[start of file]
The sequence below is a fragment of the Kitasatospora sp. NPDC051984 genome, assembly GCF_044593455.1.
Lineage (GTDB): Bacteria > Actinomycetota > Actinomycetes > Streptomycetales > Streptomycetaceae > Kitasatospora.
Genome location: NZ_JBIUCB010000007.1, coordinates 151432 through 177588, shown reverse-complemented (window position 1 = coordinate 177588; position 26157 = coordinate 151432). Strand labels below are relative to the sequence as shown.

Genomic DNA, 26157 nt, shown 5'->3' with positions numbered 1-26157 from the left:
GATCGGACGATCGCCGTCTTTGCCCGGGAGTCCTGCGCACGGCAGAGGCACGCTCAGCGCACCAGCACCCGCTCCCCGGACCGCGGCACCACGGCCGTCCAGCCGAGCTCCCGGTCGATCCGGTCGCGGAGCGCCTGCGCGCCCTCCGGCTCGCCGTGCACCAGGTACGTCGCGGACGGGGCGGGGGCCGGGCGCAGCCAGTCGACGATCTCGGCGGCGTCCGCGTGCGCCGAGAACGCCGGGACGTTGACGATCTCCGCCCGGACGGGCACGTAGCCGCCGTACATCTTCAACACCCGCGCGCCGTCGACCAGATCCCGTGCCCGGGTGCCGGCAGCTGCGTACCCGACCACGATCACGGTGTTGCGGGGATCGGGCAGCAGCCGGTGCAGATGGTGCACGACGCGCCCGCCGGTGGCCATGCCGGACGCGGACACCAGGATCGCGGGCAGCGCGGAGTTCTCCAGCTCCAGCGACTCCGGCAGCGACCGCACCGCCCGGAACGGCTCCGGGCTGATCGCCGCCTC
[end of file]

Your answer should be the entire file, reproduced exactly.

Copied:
The sequence below is a fragment of the Kitasatospora sp. NPDC051984 genome, assembly GCF_044593455.1.
Lineage (GTDB): Bacteria > Actinomycetota > Actinomycetes > Streptomycetales > Streptomycetaceae > Kitasatospora.
Genome location: NZ_JBIUCB010000007.1, coordinates 151432 through 177588, shown reverse-complemented (window position 1 = coordinate 177588; position 26157 = coordinate 151432). Strand labels below are relative to the sequence as shown.

Genomic DNA, 26157 nt, shown 5'->3' with positions numbered 1-26157 from the left:
GATCGGACGATCGCCGTCTTTGCCCGGGAGTCCTGCGCACGGCAGAGGCACGCTCAGCGCACCAGCACCCGCTCCCCGGACCGCGGCACCACGGCCGTCCAGCCGAGCTCCCGGTCGATCCGGTCGCGGAGCGCCTGCGCGCCCTCCGGCTCGCCGTGCACCAGGTACGTCGCGGACGGGGCGGGGGCCGGGCGCAGCCAGTCGACGATCTCGGCGGCGTCCGCGTGCGCCGAGAACGCCGGGACGTTGACGATCTCCGCCCGGACGGGCACGTAGCCGCCGTACATCTTCAACACCCGCGCGCCGTCGACCAGATCCCGTGCCCGGGTGCCGGCAGCTGCGTACCCGACCACGATCACGGTGTTGCGGGGATCGGGCAGCAGCCGGTGCAGATGGTGCACGACGCGCCCGCCGGTGGCCATGCCGGACGCGGACACCAGGATCGCGGGCAGCGCGGAGTTCTCCAGCTCCAGCGACTCCGGCAGCGACCGCACCGCCCGGAACGGCTCCGGGCTGATCGCCGCCTC